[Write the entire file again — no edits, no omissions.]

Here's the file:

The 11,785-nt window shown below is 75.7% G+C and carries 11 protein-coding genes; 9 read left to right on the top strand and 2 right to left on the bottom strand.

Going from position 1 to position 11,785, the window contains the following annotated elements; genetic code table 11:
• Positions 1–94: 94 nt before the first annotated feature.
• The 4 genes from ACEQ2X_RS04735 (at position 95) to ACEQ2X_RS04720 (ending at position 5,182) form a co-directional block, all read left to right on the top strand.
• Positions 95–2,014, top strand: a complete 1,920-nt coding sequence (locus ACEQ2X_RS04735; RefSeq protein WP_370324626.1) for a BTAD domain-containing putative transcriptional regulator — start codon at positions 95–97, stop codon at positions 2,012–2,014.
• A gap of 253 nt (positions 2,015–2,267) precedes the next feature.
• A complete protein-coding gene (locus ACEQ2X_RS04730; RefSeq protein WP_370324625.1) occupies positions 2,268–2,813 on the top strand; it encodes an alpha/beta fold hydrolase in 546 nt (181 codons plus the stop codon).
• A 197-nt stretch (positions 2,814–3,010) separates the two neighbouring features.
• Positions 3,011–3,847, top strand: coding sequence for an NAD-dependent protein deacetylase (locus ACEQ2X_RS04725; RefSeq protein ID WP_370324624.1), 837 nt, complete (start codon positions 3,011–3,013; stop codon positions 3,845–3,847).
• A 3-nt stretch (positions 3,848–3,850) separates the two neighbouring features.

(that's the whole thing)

The 11,785-nt window shown below is 75.7% G+C and carries 11 protein-coding genes; 9 read left to right on the top strand and 2 right to left on the bottom strand.

Going from position 1 to position 11,785, the window contains the following annotated elements; genetic code table 11:
• Positions 1–94: 94 nt before the first annotated feature.
• The 4 genes from ACEQ2X_RS04735 (at position 95) to ACEQ2X_RS04720 (ending at position 5,182) form a co-directional block, all read left to right on the top strand.
• Positions 95–2,014, top strand: a complete 1,920-nt coding sequence (locus ACEQ2X_RS04735; RefSeq protein WP_370324626.1) for a BTAD domain-containing putative transcriptional regulator — start codon at positions 95–97, stop codon at positions 2,012–2,014.
• A gap of 253 nt (positions 2,015–2,267) precedes the next feature.
• A complete protein-coding gene (locus ACEQ2X_RS04730; RefSeq protein WP_370324625.1) occupies positions 2,268–2,813 on the top strand; it encodes an alpha/beta fold hydrolase in 546 nt (181 codons plus the stop codon).
• A 197-nt stretch (positions 2,814–3,010) separates the two neighbouring features.
• Positions 3,011–3,847, top strand: coding sequence for an NAD-dependent protein deacetylase (locus ACEQ2X_RS04725; RefSeq protein ID WP_370324624.1), 837 nt, complete (start codon positions 3,011–3,013; stop codon positions 3,845–3,847).
• A 3-nt stretch (positions 3,848–3,850) separates the two neighbouring features.